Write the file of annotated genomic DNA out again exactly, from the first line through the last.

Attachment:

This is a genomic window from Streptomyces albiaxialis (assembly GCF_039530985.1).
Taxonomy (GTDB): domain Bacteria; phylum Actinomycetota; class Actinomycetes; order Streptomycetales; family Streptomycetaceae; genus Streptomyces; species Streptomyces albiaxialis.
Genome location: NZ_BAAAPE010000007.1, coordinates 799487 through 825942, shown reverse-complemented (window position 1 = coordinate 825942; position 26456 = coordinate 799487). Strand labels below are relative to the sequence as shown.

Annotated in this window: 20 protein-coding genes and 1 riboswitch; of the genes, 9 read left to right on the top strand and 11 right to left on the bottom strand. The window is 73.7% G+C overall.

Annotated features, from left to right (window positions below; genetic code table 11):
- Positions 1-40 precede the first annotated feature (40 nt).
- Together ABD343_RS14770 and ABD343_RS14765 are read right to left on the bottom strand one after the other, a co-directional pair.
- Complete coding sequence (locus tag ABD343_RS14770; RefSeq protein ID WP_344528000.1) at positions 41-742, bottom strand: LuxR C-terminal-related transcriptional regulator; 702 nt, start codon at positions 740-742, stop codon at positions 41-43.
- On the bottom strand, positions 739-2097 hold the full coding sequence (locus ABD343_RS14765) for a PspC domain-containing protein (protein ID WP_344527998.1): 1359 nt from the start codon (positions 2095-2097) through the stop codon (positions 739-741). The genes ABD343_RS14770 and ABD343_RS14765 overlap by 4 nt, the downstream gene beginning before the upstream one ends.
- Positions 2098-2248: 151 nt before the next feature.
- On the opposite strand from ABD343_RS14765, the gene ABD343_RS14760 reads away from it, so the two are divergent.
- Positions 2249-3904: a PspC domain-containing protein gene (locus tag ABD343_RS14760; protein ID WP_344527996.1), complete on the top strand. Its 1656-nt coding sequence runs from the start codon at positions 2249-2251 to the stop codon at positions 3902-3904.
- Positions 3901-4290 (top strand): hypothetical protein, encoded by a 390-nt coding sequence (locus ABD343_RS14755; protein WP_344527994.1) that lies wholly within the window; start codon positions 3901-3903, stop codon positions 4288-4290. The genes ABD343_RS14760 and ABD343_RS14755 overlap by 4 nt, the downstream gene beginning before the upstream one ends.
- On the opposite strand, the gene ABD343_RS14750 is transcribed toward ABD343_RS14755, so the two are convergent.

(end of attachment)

This is a genomic window from Streptomyces albiaxialis (assembly GCF_039530985.1).
Taxonomy (GTDB): domain Bacteria; phylum Actinomycetota; class Actinomycetes; order Streptomycetales; family Streptomycetaceae; genus Streptomyces; species Streptomyces albiaxialis.
Genome location: NZ_BAAAPE010000007.1, coordinates 799487 through 825942, shown reverse-complemented (window position 1 = coordinate 825942; position 26456 = coordinate 799487). Strand labels below are relative to the sequence as shown.

Annotated in this window: 20 protein-coding genes and 1 riboswitch; of the genes, 9 read left to right on the top strand and 11 right to left on the bottom strand. The window is 73.7% G+C overall.

Annotated features, from left to right (window positions below; genetic code table 11):
- Positions 1-40 precede the first annotated feature (40 nt).
- Together ABD343_RS14770 and ABD343_RS14765 are read right to left on the bottom strand one after the other, a co-directional pair.
- Complete coding sequence (locus tag ABD343_RS14770; RefSeq protein ID WP_344528000.1) at positions 41-742, bottom strand: LuxR C-terminal-related transcriptional regulator; 702 nt, start codon at positions 740-742, stop codon at positions 41-43.
- On the bottom strand, positions 739-2097 hold the full coding sequence (locus ABD343_RS14765) for a PspC domain-containing protein (protein ID WP_344527998.1): 1359 nt from the start codon (positions 2095-2097) through the stop codon (positions 739-741). The genes ABD343_RS14770 and ABD343_RS14765 overlap by 4 nt, the downstream gene beginning before the upstream one ends.
- Positions 2098-2248: 151 nt before the next feature.
- On the opposite strand from ABD343_RS14765, the gene ABD343_RS14760 reads away from it, so the two are divergent.
- Positions 2249-3904: a PspC domain-containing protein gene (locus tag ABD343_RS14760; protein ID WP_344527996.1), complete on the top strand. Its 1656-nt coding sequence runs from the start codon at positions 2249-2251 to the stop codon at positions 3902-3904.
- Positions 3901-4290 (top strand): hypothetical protein, encoded by a 390-nt coding sequence (locus ABD343_RS14755; protein WP_344527994.1) that lies wholly within the window; start codon positions 3901-3903, stop codon positions 4288-4290. The genes ABD343_RS14760 and ABD343_RS14755 overlap by 4 nt, the downstream gene beginning before the upstream one ends.
- On the opposite strand, the gene ABD343_RS14750 is transcribed toward ABD343_RS14755, so the two are convergent.